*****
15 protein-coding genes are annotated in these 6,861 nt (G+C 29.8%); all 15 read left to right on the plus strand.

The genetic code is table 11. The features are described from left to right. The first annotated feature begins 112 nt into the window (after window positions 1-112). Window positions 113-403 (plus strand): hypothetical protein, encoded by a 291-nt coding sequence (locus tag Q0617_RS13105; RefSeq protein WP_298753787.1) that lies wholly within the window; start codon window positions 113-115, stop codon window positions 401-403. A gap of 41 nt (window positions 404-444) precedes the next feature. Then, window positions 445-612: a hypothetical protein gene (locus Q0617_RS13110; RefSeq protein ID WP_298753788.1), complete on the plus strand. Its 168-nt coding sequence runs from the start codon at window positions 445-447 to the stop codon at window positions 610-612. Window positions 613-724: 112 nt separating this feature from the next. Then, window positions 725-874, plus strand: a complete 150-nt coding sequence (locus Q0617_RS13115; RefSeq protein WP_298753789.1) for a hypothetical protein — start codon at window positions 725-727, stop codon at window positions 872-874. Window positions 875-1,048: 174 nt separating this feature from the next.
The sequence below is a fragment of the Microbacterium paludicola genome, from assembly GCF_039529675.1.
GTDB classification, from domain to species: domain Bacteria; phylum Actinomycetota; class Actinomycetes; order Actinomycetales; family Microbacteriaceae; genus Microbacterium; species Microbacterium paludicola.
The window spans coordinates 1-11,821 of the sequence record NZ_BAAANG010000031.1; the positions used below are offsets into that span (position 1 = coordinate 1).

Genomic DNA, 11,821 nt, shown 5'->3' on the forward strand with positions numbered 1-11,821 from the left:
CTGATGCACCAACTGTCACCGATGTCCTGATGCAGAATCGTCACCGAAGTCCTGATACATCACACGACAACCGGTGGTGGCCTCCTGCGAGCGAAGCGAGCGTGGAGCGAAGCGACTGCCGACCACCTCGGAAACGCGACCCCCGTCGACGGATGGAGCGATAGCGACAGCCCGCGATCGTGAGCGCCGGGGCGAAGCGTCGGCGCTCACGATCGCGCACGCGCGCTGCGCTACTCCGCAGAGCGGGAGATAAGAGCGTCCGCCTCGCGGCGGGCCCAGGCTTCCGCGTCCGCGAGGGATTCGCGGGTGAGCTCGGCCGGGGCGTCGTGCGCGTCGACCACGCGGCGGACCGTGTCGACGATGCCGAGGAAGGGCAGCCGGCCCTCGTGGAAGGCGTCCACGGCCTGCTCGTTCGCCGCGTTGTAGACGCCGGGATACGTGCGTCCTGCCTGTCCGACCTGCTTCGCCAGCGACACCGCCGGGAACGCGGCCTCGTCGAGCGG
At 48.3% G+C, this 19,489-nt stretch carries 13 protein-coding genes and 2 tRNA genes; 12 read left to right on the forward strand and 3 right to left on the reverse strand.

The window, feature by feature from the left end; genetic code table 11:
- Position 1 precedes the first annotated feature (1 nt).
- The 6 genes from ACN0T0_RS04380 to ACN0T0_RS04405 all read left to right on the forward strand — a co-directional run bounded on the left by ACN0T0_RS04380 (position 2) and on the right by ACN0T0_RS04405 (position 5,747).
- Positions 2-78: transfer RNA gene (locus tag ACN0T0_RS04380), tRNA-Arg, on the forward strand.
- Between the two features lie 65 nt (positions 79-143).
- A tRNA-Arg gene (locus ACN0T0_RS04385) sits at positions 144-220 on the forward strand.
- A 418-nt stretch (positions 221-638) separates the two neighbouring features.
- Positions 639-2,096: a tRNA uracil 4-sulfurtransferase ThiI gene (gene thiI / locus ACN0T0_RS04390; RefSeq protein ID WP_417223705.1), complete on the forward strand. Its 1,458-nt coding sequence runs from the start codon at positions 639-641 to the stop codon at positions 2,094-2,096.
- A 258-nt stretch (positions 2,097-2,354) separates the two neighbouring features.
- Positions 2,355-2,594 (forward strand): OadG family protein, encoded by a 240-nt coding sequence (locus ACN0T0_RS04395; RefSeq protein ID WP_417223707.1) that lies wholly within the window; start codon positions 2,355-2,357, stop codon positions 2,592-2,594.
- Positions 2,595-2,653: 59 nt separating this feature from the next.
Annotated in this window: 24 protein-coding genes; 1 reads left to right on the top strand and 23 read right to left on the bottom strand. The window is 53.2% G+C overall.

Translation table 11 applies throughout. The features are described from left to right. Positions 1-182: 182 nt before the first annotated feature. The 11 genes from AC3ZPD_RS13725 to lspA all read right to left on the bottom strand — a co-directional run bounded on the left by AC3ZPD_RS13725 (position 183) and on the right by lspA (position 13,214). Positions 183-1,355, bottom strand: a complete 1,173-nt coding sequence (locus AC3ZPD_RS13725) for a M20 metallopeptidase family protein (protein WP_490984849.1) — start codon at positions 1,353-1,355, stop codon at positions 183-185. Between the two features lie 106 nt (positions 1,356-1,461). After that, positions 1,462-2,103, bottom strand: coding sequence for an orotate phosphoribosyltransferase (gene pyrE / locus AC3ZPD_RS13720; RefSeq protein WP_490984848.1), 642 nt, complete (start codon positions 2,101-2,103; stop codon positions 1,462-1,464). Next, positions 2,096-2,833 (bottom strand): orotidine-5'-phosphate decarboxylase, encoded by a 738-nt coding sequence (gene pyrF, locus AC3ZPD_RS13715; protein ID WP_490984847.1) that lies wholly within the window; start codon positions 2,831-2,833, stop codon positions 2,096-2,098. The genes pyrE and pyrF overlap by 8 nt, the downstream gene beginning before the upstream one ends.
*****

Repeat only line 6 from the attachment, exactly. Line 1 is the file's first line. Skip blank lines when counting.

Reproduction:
Genomic DNA, 11,821 nt, shown 5'->3' on the forward strand with positions numbered 1-11,821 from the left: